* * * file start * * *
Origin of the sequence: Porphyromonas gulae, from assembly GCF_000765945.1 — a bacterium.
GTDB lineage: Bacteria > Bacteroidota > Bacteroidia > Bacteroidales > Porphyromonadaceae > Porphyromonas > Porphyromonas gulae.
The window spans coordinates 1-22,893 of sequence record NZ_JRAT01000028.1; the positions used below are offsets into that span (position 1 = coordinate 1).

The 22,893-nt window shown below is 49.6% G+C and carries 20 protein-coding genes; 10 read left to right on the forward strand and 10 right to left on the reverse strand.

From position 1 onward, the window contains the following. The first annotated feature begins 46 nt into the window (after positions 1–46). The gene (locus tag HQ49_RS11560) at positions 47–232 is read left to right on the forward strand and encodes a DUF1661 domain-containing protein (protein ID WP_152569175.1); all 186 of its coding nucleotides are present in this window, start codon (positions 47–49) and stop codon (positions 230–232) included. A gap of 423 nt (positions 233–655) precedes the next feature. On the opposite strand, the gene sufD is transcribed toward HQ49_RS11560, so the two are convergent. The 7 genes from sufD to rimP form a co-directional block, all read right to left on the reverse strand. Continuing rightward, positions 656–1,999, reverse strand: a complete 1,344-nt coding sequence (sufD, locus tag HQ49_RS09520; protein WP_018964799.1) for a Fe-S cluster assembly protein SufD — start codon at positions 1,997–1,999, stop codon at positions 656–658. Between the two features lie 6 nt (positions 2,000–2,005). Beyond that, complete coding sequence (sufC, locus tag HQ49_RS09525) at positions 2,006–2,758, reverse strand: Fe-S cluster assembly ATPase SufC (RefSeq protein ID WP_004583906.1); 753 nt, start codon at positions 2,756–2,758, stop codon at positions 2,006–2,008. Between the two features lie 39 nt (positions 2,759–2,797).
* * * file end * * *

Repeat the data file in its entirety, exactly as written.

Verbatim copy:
Origin of the sequence: Porphyromonas gulae, from assembly GCF_000765945.1 — a bacterium.
GTDB lineage: Bacteria > Bacteroidota > Bacteroidia > Bacteroidales > Porphyromonadaceae > Porphyromonas > Porphyromonas gulae.
The window spans coordinates 1-22,893 of sequence record NZ_JRAT01000028.1; the positions used below are offsets into that span (position 1 = coordinate 1).

The 22,893-nt window shown below is 49.6% G+C and carries 20 protein-coding genes; 10 read left to right on the forward strand and 10 right to left on the reverse strand.

From position 1 onward, the window contains the following. The first annotated feature begins 46 nt into the window (after positions 1–46). The gene (locus tag HQ49_RS11560) at positions 47–232 is read left to right on the forward strand and encodes a DUF1661 domain-containing protein (protein ID WP_152569175.1); all 186 of its coding nucleotides are present in this window, start codon (positions 47–49) and stop codon (positions 230–232) included. A gap of 423 nt (positions 233–655) precedes the next feature. On the opposite strand, the gene sufD is transcribed toward HQ49_RS11560, so the two are convergent. The 7 genes from sufD to rimP form a co-directional block, all read right to left on the reverse strand. Continuing rightward, positions 656–1,999, reverse strand: a complete 1,344-nt coding sequence (sufD, locus tag HQ49_RS09520; protein WP_018964799.1) for a Fe-S cluster assembly protein SufD — start codon at positions 1,997–1,999, stop codon at positions 656–658. Between the two features lie 6 nt (positions 2,000–2,005). Beyond that, complete coding sequence (sufC, locus tag HQ49_RS09525) at positions 2,006–2,758, reverse strand: Fe-S cluster assembly ATPase SufC (RefSeq protein ID WP_004583906.1); 753 nt, start codon at positions 2,756–2,758, stop codon at positions 2,006–2,008. Between the two features lie 39 nt (positions 2,759–2,797).